11/09/2001 12:00AM

Lack of stalls may doom sale at Woodbine


Fifteen years after its first auction, the Canadian Thoroughbred Horse Society (Ontario division) may be forced to relocate or cancel next year's June 2-year-olds in training sale.

The CTHS will not have access to the Woodbine sales pavilion stalls and will not be allowed to erect portable stalls that have been used for the last several sales.

Glenn Sikura, the president of the Ontario CTHS said the group hasn't yet decided whether there will be a sale next year. "But I suspect it's highly unlikely. We don't have stalls and we can't use portable stalls. Woodbine would be as cooperative as possible as far as letting us use their [sales pavilion] facility but how do we do that without being able to stable the horses?"

The CTHS sent out questionnaires to its membership regarding the 2-year-old sale and one of the questions asks directly if the sale is a necessity. The results will guide the group's board of directors in their decision-making process.

Sikura said that some options are to have a sale for 2-year-olds that are already stabled with trainers on the Woodbine backstretch, or to house the horses and hold the gallop show at a nearby farm, or to utilize the Woodbine Standardbred barn.

"These are all ideas we will discuss but I don't know how strong any of them would be in terms of likeliness," said Sikura.

Michael Byrne, who has been operating those sales through his Canadian Breeders' Sales company for 11 years, had his lease for the sales property canceled by Woodbine, which has hired Fasig-Tipton to operate the auctions.

"Yes, I'm going to miss it, I put 11 years of hard work into it," said Byrne. "But it wasn't a surprise; I guess a change is good. I'm the biggest consignor - as owner of Park Stud - to the sale, so I have a vested interest in the success of it and I will continue to support it."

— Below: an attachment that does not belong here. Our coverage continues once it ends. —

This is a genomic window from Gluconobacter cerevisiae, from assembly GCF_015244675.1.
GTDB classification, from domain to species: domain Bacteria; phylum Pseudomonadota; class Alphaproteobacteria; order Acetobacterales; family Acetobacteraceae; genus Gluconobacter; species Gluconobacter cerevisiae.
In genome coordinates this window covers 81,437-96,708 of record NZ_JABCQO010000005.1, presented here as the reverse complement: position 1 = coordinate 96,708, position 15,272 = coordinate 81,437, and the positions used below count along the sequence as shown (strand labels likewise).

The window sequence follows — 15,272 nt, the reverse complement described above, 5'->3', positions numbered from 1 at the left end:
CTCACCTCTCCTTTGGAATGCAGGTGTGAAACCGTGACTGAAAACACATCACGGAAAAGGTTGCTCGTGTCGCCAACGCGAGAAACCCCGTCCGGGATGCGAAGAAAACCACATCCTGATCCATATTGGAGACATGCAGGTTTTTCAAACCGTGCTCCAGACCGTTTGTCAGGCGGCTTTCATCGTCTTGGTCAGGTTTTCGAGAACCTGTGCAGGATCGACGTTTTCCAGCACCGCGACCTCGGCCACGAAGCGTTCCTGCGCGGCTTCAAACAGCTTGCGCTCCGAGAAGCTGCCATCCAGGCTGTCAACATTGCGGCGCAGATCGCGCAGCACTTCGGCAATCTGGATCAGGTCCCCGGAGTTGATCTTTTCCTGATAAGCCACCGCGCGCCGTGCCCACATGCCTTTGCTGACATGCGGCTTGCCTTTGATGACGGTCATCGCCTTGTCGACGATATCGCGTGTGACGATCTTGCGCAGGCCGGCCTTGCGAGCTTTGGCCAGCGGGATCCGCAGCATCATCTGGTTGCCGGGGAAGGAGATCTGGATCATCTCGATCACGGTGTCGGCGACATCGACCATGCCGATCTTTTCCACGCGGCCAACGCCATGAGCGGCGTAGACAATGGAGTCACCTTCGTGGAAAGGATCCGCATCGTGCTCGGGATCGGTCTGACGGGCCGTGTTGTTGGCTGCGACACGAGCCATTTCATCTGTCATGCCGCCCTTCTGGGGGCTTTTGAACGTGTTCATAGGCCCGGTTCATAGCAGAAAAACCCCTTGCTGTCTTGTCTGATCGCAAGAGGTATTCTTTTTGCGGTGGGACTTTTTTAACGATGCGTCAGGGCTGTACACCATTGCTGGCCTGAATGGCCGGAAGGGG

Byrne, who was instrumental in developing the Canadian graded stakes program (there are 40 graded stakes races in this country, up from six a few years ago), is the chairman of the Jockey Club of Canada and a director of Woodbine Entertainment.

Byrne has been extra busy in recent weeks obtaining a new stallion, Perigee Moon, receiving accolades for consigning Breeders' Cup Juvenile winner Johannesburg at Keeneland last year and selling two mares and a weanling at last week's Keeneland November sale.

Byrne sold Golden Aster (in foal to Giant's Causeway) and Shalimar Garden (Fusaichi Pegasus) for "various European interests" for $900,000 and $600,000 respectively, plus a homebred Boston Harbor colt for $190,000.

Also at Keeneland, Ted Burnett purchased a Storm Cat weanling filly, which he will bring to Canada, for $1.5 million. Burnett was part of a syndicate to purchase Canadian Bound, the first million-dollar yearling ever sold.

Frank DiGiulio Jr., the owner of probable 3-year-old champion Win City, sold his stakes-winning mare Ahead by a Century for $182,000 to Ontario breeder Jeff Begg and promptly went out and claimed three broodmare prospects at Woodbine Wednesday night.